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TH

Hefeus, Duke of Athens.
Egcus, an Athenian Lord.
Lyfander, in Love with Hermia.
Demetrius, in Love with Hermia.
Quince, the Carpenter.
Snug, the Joiner.
Bottom, the Weaver.
Flute, the Bellows-mender.
Snowt, the Tinker.
Starveling, the Tailor.

Hippolita, Princess of the Amazons, betrothed to Thefeus.

Hermia, Daughter to Egeus, in love with Lyfander.

Helena, in love with Demetrius.

ATTENDANTS.

Oberon, King of the Fairies.
Titania, Queen of the Fairies.
Puck, or Robin-goodfellow, a Fairy.
Peafebloffom,

Cobweb,

Moth,
Mustardfeed,

Other Fairies attending on the King and Queen.

Fairies.

SCENE Athens, and a Wood not far from it.

A

A

Midfummer-Night's Dream.

ACTI SCENE I

Enter Thefeus and Hippolita, with Attendants.

THESE U S.

OW, fair Hippolita, our Nuptial Hour
Draws on apace; four happy Days bring in
Another Moon: But oh, methinks, how flow
This old Moon wanes! She lingers my De-
fires

N

Long withering out a young Man's Revenue.

Hip. Four Days will quickly fteep themfelves in Nights, Four Nights will quickly dream away the Time : And then the Moon, like to a Silver Bow, New bent in Heaven, fhall behold the Night Of our Solemnities.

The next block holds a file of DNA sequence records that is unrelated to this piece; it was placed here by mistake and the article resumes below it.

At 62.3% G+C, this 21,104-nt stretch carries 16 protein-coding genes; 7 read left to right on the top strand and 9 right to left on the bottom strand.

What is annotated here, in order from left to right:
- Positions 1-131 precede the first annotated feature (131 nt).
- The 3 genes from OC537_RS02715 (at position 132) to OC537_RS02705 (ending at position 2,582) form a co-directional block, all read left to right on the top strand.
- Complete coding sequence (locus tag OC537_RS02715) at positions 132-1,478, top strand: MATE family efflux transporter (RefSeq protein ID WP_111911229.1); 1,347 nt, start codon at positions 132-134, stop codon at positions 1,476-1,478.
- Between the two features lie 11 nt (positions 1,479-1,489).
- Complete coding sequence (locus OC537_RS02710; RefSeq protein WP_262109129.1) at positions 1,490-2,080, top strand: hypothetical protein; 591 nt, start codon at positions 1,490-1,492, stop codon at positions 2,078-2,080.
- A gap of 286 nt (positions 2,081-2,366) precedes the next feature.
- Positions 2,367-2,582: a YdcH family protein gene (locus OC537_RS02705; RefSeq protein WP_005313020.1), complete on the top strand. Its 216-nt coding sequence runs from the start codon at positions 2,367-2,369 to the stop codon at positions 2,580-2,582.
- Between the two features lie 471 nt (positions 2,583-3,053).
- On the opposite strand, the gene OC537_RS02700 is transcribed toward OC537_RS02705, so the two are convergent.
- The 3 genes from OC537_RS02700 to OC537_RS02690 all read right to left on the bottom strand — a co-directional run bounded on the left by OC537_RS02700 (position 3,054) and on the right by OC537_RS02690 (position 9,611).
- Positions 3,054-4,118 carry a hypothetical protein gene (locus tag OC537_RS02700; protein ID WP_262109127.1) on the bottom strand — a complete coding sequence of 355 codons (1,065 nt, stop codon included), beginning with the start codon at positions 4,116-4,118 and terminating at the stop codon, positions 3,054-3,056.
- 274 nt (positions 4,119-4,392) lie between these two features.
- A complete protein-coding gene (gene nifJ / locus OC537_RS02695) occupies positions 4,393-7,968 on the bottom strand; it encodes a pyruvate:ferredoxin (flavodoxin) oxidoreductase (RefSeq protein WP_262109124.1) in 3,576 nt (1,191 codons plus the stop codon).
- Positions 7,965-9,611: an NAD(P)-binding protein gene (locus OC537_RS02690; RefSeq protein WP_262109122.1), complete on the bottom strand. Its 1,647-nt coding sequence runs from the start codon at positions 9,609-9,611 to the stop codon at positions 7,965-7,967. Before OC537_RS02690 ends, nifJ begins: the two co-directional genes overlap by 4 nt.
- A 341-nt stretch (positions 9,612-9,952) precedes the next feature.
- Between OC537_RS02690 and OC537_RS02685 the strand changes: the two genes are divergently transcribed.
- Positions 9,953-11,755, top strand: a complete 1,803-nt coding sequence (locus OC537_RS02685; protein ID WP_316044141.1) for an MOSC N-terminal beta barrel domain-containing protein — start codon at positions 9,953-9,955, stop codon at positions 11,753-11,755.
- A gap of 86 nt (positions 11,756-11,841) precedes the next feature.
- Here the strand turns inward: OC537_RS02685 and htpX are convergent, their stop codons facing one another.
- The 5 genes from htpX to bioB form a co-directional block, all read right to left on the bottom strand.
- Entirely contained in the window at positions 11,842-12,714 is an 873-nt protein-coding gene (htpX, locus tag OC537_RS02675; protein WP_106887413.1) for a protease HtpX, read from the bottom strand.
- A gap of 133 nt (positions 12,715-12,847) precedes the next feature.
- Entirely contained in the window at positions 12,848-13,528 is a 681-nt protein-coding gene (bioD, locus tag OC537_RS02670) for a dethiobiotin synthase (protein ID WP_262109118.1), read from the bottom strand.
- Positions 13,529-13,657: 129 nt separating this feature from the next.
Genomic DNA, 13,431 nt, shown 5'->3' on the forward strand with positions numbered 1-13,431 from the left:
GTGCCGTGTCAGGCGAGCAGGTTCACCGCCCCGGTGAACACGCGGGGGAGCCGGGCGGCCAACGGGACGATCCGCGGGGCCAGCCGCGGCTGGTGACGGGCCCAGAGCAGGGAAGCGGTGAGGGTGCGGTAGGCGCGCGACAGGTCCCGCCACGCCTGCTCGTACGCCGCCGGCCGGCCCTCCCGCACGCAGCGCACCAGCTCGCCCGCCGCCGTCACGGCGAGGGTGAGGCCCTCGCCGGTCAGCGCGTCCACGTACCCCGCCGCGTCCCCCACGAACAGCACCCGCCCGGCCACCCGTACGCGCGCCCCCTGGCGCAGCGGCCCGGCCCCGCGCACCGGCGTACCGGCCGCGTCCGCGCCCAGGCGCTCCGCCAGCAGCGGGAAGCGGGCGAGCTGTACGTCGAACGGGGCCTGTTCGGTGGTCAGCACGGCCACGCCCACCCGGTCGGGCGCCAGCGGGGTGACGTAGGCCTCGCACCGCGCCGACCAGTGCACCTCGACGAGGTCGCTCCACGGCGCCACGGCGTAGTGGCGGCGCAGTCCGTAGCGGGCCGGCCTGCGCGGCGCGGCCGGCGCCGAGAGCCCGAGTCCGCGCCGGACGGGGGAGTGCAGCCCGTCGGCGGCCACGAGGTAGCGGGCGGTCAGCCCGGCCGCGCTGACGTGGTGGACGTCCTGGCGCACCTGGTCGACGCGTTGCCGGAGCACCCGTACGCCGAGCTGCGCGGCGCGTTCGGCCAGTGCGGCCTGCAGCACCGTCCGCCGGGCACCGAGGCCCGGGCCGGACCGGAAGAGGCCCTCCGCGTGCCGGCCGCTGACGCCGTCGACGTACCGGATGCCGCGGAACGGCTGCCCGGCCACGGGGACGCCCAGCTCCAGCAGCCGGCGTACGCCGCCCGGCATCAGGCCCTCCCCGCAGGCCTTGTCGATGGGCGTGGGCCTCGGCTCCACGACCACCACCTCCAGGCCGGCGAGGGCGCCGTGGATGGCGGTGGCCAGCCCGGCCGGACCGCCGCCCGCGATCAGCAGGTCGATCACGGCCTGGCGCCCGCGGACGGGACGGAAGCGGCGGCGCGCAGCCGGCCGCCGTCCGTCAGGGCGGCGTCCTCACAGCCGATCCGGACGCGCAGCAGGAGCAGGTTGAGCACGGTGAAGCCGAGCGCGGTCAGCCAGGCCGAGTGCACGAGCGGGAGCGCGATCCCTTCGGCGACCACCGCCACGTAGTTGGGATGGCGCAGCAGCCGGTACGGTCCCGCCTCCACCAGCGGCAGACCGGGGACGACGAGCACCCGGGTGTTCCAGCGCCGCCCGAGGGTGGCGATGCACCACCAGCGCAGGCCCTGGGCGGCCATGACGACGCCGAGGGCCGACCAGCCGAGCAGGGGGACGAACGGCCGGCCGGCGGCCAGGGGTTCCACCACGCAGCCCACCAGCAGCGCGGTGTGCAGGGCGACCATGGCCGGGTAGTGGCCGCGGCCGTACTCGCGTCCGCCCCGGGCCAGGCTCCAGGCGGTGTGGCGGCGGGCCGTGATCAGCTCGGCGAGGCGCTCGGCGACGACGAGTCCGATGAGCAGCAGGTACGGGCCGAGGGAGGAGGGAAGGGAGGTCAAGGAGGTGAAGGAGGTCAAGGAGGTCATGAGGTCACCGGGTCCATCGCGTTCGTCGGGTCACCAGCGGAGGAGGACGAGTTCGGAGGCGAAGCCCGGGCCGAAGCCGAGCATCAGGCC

Like to a Step-dame, or a Dowager,

The. Go, Philoftrate,

Stir up the Athenian Youth to Merriments,
Awake the pert and nimble Spirit of Mirth,
Turn Melancholly forth to Funerals:

VOL. II.

B 2

The

The pale Companion is not for our Pomp.
Hippolita, I woo'd thee with my Sword,
And won thy Love, doing thee Injuries:
But I will wed thee in another Key,
With Pomp, with Triumph, and with Revelling.

Enter Egeus, Hermia, Lyfander, and Demetrius.
Ege. Happy be Thefeus, our renowned Duke.
The. Thanks, good Egens; what's the News with thee?
Ege.. Full of Vexation, come I, with Complaint
Against my Child, my Daughter Hermia.
Stand forth Demetrius. My noble Lord,
This Man hath my Confent to marry her.
Stand forth Lyfander. And, my gracious Duke
This hath bewitch'd the Bofom of my Child:
Thou, thou Lysander, thou haft given her Rhimes,
And interchang'd Love-tokens with my Child:
Thou haft, by Moon-light, at her Window fung,
With feigning Voice, Verfes of feigning Love,
And ftoll'n the Impreffion of her Fantafie,
With Bracelets of thy Hair, Rings, Gawds, Conceits,
Knacks, Trifles, Nofegays, Sweet-meats, Meffengers
Of ftrong Prevailment in unharden'd Youth;
With Cunning haft thou filch'd my Daughter's Heart,
Turn'd her Obedience, which is due to me,
To ftubborn Harfhnefs. And, my gracious Duke,
Be it fo fhe will not here before your Grace
Confent to marry with Demetrius,
I beg the antient Privilege of Athens,
As the is mine, I may dispose of her :
Which shall be either to this Gentleman,
Or to her Death, according to our Law,
Immediately provided in that Cafe.

The. What fay you, Hermia? be advis'd, fair Maid.
To you your Father fhould be as a God;
One that compos'd your Beauties; yea, and one
To whom you are but as a Form in Wax
By him imprinted; and within his Power,
To leave the Figure, or disfigure it:
Demetrius is a worthy Gentleman.

Her.

Her. So is Lyfander.
The. In himfelf he is;

But in this kind, wanting your Father's Voice,
The other muft be held the worthier.